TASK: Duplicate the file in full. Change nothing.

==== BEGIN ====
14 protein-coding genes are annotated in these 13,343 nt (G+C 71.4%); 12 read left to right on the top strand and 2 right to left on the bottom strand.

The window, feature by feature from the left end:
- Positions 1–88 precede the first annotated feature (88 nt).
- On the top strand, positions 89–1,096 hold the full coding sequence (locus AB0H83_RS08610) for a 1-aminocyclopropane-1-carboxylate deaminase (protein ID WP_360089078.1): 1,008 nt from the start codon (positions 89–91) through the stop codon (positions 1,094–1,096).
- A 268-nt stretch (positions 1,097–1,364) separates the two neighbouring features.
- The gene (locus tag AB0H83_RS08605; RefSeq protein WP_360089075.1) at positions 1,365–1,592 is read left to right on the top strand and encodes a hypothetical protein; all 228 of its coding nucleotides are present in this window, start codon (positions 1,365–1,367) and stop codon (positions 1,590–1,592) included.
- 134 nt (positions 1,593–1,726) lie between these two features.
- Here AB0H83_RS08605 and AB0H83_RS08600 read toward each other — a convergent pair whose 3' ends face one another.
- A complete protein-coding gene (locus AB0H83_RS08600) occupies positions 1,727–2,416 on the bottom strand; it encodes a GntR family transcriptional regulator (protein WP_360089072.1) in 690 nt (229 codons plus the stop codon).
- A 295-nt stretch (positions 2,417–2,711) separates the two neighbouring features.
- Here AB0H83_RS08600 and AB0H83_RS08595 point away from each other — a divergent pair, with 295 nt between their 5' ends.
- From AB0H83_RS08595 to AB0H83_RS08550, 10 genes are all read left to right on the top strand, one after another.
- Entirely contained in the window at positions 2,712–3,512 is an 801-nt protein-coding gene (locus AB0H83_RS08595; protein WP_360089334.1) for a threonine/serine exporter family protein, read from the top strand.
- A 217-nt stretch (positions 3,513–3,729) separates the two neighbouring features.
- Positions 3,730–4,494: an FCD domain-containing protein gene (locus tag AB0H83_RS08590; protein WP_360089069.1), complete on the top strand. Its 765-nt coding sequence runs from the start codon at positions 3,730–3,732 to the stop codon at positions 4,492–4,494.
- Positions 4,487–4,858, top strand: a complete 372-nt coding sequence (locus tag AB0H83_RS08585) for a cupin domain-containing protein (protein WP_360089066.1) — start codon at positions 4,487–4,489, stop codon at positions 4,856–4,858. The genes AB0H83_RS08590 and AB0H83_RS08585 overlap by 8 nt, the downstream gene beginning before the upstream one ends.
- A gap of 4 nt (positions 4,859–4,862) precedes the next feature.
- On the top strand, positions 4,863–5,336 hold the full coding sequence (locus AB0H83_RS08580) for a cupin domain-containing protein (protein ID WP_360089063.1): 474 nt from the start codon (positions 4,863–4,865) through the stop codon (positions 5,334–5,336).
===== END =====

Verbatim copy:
14 protein-coding genes are annotated in these 13,343 nt (G+C 71.4%); 12 read left to right on the top strand and 2 right to left on the bottom strand.

The window, feature by feature from the left end:
- Positions 1–88 precede the first annotated feature (88 nt).
- On the top strand, positions 89–1,096 hold the full coding sequence (locus AB0H83_RS08610) for a 1-aminocyclopropane-1-carboxylate deaminase (protein ID WP_360089078.1): 1,008 nt from the start codon (positions 89–91) through the stop codon (positions 1,094–1,096).
- A 268-nt stretch (positions 1,097–1,364) separates the two neighbouring features.
- The gene (locus tag AB0H83_RS08605; RefSeq protein WP_360089075.1) at positions 1,365–1,592 is read left to right on the top strand and encodes a hypothetical protein; all 228 of its coding nucleotides are present in this window, start codon (positions 1,365–1,367) and stop codon (positions 1,590–1,592) included.
- 134 nt (positions 1,593–1,726) lie between these two features.
- Here AB0H83_RS08605 and AB0H83_RS08600 read toward each other — a convergent pair whose 3' ends face one another.
- A complete protein-coding gene (locus AB0H83_RS08600) occupies positions 1,727–2,416 on the bottom strand; it encodes a GntR family transcriptional regulator (protein WP_360089072.1) in 690 nt (229 codons plus the stop codon).
- A 295-nt stretch (positions 2,417–2,711) separates the two neighbouring features.
- Here AB0H83_RS08600 and AB0H83_RS08595 point away from each other — a divergent pair, with 295 nt between their 5' ends.
- From AB0H83_RS08595 to AB0H83_RS08550, 10 genes are all read left to right on the top strand, one after another.
- Entirely contained in the window at positions 2,712–3,512 is an 801-nt protein-coding gene (locus AB0H83_RS08595; protein WP_360089334.1) for a threonine/serine exporter family protein, read from the top strand.
- A 217-nt stretch (positions 3,513–3,729) separates the two neighbouring features.
- Positions 3,730–4,494: an FCD domain-containing protein gene (locus tag AB0H83_RS08590; protein WP_360089069.1), complete on the top strand. Its 765-nt coding sequence runs from the start codon at positions 3,730–3,732 to the stop codon at positions 4,492–4,494.
- Positions 4,487–4,858, top strand: a complete 372-nt coding sequence (locus tag AB0H83_RS08585) for a cupin domain-containing protein (protein WP_360089066.1) — start codon at positions 4,487–4,489, stop codon at positions 4,856–4,858. The genes AB0H83_RS08590 and AB0H83_RS08585 overlap by 8 nt, the downstream gene beginning before the upstream one ends.
- A gap of 4 nt (positions 4,859–4,862) precedes the next feature.
- On the top strand, positions 4,863–5,336 hold the full coding sequence (locus AB0H83_RS08580) for a cupin domain-containing protein (protein ID WP_360089063.1): 474 nt from the start codon (positions 4,863–4,865) through the stop codon (positions 5,334–5,336).